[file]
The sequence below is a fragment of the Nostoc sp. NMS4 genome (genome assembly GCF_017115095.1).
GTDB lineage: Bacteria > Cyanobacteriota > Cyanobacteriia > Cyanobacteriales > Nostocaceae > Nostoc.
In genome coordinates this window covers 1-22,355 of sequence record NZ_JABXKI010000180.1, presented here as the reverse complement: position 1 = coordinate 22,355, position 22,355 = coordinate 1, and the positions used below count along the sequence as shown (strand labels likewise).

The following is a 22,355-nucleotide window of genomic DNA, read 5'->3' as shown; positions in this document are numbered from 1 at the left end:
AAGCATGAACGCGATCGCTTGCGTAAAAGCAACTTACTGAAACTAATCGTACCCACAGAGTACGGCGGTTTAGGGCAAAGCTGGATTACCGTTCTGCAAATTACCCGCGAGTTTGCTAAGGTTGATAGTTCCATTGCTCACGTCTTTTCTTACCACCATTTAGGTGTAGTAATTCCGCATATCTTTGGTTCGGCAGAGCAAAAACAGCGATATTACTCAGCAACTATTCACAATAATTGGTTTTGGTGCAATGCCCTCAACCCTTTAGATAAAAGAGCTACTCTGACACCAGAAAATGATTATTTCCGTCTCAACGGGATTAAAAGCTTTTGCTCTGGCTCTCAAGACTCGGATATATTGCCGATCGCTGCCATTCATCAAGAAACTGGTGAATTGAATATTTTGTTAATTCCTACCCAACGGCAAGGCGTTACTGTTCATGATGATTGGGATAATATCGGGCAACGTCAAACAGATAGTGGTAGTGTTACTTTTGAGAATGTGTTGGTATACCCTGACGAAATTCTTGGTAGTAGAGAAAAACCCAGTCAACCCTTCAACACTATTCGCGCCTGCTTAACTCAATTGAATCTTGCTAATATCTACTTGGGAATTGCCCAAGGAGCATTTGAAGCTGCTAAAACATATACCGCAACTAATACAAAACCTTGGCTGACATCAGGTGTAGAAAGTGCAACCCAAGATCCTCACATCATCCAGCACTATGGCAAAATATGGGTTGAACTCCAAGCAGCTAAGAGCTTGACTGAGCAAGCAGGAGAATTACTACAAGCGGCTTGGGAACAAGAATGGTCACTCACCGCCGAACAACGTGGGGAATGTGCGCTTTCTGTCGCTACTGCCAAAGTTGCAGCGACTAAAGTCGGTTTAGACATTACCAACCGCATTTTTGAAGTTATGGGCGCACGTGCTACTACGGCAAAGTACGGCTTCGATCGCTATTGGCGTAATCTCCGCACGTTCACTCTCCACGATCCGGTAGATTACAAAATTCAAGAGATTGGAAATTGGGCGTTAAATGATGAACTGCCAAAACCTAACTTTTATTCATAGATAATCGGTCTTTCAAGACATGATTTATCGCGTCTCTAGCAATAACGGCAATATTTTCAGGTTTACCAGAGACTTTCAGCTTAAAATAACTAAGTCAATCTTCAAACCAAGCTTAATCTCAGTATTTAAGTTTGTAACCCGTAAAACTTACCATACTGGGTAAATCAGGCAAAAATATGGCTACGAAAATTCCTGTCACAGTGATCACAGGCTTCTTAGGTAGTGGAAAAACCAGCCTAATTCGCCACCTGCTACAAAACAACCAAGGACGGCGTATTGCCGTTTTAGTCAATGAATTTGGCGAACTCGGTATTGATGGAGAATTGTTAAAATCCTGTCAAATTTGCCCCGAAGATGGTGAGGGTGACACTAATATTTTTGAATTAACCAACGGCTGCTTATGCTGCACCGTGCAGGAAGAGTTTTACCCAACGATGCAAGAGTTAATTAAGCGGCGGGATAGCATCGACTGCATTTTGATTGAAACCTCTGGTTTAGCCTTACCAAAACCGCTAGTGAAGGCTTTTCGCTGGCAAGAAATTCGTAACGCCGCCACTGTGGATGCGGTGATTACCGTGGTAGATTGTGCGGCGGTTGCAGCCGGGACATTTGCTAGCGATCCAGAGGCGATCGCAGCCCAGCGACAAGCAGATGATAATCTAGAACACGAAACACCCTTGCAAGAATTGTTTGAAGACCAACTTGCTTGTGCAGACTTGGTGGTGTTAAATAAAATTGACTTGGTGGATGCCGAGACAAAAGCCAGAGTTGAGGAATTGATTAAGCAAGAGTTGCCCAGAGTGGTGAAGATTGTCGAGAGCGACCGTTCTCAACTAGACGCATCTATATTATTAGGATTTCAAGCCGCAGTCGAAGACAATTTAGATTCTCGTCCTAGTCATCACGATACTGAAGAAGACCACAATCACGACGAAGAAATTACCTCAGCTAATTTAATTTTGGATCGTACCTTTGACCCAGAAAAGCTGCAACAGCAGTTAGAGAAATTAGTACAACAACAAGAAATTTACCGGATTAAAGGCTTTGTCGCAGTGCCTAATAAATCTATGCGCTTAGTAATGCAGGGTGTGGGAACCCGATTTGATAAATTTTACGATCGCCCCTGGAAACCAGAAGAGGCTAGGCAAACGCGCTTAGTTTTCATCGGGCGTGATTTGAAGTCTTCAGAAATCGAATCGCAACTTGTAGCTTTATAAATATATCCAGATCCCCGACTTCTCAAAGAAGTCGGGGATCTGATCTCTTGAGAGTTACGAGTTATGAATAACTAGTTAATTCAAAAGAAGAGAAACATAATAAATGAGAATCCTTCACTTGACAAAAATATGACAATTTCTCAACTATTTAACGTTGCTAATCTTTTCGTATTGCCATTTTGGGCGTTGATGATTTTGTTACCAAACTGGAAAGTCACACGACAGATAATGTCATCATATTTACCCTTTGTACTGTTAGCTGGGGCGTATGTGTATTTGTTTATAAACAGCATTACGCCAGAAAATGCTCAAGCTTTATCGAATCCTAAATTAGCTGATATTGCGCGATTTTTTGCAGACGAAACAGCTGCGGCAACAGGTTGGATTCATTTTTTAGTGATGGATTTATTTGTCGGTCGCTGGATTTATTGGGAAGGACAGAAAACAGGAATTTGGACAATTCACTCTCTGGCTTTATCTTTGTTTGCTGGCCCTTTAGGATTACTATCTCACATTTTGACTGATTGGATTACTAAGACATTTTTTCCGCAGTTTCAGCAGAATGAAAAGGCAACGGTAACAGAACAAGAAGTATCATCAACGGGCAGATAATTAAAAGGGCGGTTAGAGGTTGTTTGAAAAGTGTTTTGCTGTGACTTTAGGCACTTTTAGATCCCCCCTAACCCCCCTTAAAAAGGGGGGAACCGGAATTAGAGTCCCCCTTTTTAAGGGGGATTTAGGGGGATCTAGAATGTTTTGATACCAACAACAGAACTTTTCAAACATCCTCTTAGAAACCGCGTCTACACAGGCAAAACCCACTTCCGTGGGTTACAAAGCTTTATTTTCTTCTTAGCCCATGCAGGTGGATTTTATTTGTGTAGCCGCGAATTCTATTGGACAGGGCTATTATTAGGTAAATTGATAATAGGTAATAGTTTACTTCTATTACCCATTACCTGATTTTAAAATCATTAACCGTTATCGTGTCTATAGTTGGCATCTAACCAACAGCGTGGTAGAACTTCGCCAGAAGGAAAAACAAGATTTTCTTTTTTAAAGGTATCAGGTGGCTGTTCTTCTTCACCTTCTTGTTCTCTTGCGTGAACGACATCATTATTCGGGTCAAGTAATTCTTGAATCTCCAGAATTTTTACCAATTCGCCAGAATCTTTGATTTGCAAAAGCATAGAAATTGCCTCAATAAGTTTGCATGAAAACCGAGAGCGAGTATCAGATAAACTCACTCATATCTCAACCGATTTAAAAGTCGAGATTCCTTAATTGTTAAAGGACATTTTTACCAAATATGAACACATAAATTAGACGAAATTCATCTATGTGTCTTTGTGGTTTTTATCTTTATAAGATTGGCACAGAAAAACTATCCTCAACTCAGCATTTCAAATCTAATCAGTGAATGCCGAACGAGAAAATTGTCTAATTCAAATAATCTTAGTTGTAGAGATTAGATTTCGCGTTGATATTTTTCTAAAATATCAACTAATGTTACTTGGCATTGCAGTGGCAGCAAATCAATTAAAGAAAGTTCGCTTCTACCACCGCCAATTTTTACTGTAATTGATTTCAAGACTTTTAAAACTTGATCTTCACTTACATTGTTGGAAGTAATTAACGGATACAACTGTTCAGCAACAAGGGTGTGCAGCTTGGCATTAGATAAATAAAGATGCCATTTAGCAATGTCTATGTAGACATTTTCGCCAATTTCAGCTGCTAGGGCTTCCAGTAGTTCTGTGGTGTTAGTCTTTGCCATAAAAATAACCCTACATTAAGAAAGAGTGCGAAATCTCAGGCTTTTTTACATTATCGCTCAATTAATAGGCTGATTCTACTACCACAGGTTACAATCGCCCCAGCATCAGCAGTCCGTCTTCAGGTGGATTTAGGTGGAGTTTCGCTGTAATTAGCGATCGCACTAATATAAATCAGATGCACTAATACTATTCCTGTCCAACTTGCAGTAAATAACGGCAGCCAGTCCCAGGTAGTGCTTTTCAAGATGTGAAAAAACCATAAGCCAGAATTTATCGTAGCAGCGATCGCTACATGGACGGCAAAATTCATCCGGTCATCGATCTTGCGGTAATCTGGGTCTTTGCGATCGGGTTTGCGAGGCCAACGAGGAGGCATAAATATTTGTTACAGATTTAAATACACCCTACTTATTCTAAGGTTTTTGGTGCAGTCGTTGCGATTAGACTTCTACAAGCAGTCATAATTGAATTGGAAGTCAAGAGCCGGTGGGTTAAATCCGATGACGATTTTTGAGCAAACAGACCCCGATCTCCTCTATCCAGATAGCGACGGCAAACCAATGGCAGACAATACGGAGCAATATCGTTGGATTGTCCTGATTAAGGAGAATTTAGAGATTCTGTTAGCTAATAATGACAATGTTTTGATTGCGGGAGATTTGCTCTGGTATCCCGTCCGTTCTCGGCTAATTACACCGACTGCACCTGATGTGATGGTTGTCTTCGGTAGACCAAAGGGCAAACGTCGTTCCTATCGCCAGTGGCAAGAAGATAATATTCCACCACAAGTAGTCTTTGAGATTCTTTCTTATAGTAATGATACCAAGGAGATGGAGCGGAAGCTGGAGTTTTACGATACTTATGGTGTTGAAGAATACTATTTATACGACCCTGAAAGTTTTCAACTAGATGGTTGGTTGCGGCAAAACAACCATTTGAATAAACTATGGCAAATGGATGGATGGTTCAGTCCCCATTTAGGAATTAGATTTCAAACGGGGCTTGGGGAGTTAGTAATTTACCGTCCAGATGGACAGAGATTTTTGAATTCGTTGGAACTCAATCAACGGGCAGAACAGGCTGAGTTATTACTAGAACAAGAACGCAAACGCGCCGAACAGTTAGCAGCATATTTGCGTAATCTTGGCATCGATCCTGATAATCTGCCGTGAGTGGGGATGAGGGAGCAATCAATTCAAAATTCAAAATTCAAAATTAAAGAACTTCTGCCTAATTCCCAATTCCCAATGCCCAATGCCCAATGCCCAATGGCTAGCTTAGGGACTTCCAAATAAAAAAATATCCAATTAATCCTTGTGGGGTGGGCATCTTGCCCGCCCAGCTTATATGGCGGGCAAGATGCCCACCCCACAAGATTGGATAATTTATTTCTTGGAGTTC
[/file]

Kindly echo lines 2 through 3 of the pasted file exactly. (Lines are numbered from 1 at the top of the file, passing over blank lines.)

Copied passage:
GTDB lineage: Bacteria > Cyanobacteriota > Cyanobacteriia > Cyanobacteriales > Nostocaceae > Nostoc.
In genome coordinates this window covers 1-22,355 of sequence record NZ_JABXKI010000180.1, presented here as the reverse complement: position 1 = coordinate 22,355, position 22,355 = coordinate 1, and the positions used below count along the sequence as shown (strand labels likewise).